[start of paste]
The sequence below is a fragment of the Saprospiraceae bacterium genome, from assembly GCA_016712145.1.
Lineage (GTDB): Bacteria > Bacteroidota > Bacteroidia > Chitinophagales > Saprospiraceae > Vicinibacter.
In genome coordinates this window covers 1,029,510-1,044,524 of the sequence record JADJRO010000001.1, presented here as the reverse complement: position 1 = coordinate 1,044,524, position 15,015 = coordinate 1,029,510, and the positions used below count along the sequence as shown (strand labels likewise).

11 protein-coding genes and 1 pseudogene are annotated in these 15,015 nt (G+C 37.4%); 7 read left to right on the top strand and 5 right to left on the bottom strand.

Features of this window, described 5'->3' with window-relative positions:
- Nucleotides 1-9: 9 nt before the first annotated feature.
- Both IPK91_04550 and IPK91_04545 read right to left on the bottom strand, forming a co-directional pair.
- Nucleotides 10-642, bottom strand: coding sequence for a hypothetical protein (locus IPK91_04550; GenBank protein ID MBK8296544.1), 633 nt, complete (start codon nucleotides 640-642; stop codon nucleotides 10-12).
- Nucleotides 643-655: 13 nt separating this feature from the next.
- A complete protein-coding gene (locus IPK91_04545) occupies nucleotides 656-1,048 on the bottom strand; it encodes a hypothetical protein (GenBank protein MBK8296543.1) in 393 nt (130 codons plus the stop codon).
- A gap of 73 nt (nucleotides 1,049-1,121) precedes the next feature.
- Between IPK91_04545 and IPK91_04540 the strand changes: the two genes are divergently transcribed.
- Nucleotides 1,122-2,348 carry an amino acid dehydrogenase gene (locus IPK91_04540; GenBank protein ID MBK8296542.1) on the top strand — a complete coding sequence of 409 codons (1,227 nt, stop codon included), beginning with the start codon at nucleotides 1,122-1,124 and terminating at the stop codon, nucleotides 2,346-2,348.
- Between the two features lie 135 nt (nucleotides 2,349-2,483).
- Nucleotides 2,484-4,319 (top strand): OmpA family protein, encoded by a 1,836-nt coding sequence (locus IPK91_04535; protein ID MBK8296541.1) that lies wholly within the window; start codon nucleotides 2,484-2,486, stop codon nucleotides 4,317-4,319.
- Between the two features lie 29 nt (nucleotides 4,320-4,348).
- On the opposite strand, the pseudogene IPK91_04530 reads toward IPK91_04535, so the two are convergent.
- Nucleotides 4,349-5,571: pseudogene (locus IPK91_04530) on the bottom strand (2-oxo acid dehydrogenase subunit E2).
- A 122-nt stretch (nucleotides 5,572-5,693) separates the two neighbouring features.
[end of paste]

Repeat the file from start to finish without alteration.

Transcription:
The sequence below is a fragment of the Saprospiraceae bacterium genome, from assembly GCA_016712145.1.
Lineage (GTDB): Bacteria > Bacteroidota > Bacteroidia > Chitinophagales > Saprospiraceae > Vicinibacter.
In genome coordinates this window covers 1,029,510-1,044,524 of the sequence record JADJRO010000001.1, presented here as the reverse complement: position 1 = coordinate 1,044,524, position 15,015 = coordinate 1,029,510, and the positions used below count along the sequence as shown (strand labels likewise).

11 protein-coding genes and 1 pseudogene are annotated in these 15,015 nt (G+C 37.4%); 7 read left to right on the top strand and 5 right to left on the bottom strand.

Features of this window, described 5'->3' with window-relative positions:
- Nucleotides 1-9: 9 nt before the first annotated feature.
- Both IPK91_04550 and IPK91_04545 read right to left on the bottom strand, forming a co-directional pair.
- Nucleotides 10-642, bottom strand: coding sequence for a hypothetical protein (locus IPK91_04550; GenBank protein ID MBK8296544.1), 633 nt, complete (start codon nucleotides 640-642; stop codon nucleotides 10-12).
- Nucleotides 643-655: 13 nt separating this feature from the next.
- A complete protein-coding gene (locus IPK91_04545) occupies nucleotides 656-1,048 on the bottom strand; it encodes a hypothetical protein (GenBank protein MBK8296543.1) in 393 nt (130 codons plus the stop codon).
- A gap of 73 nt (nucleotides 1,049-1,121) precedes the next feature.
- Between IPK91_04545 and IPK91_04540 the strand changes: the two genes are divergently transcribed.
- Nucleotides 1,122-2,348 carry an amino acid dehydrogenase gene (locus IPK91_04540; GenBank protein ID MBK8296542.1) on the top strand — a complete coding sequence of 409 codons (1,227 nt, stop codon included), beginning with the start codon at nucleotides 1,122-1,124 and terminating at the stop codon, nucleotides 2,346-2,348.
- Between the two features lie 135 nt (nucleotides 2,349-2,483).
- Nucleotides 2,484-4,319 (top strand): OmpA family protein, encoded by a 1,836-nt coding sequence (locus IPK91_04535; protein ID MBK8296541.1) that lies wholly within the window; start codon nucleotides 2,484-2,486, stop codon nucleotides 4,317-4,319.
- Between the two features lie 29 nt (nucleotides 4,320-4,348).
- On the opposite strand, the pseudogene IPK91_04530 reads toward IPK91_04535, so the two are convergent.
- Nucleotides 4,349-5,571: pseudogene (locus IPK91_04530) on the bottom strand (2-oxo acid dehydrogenase subunit E2).
- A 122-nt stretch (nucleotides 5,572-5,693) separates the two neighbouring features.